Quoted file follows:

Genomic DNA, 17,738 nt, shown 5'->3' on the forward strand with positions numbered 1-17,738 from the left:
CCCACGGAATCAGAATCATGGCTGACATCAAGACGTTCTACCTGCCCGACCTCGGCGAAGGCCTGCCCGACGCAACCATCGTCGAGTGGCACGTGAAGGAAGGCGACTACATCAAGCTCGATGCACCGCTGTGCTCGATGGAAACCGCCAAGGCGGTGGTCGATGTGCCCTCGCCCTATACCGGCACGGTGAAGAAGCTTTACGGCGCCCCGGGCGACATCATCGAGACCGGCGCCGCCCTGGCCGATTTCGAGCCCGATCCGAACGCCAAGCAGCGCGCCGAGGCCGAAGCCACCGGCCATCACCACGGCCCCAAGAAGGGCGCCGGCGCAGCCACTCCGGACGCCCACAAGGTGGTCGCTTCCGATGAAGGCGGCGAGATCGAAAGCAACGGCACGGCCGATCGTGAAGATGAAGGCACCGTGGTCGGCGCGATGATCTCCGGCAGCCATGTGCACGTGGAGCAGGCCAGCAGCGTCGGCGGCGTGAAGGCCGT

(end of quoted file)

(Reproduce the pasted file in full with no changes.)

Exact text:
Genomic DNA, 17,738 nt, shown 5'->3' on the forward strand with positions numbered 1-17,738 from the left:
CCCACGGAATCAGAATCATGGCTGACATCAAGACGTTCTACCTGCCCGACCTCGGCGAAGGCCTGCCCGACGCAACCATCGTCGAGTGGCACGTGAAGGAAGGCGACTACATCAAGCTCGATGCACCGCTGTGCTCGATGGAAACCGCCAAGGCGGTGGTCGATGTGCCCTCGCCCTATACCGGCACGGTGAAGAAGCTTTACGGCGCCCCGGGCGACATCATCGAGACCGGCGCCGCCCTGGCCGATTTCGAGCCCGATCCGAACGCCAAGCAGCGCGCCGAGGCCGAAGCCACCGGCCATCACCACGGCCCCAAGAAGGGCGCCGGCGCAGCCACTCCGGACGCCCACAAGGTGGTCGCTTCCGATGAAGGCGGCGAGATCGAAAGCAACGGCACGGCCGATCGTGAAGATGAAGGCACCGTGGTCGGCGCGATGATCTCCGGCAGCCATGTGCACGTGGAGCAGGCCAGCAGCGTCGGCGGCGTGAAGGCCGT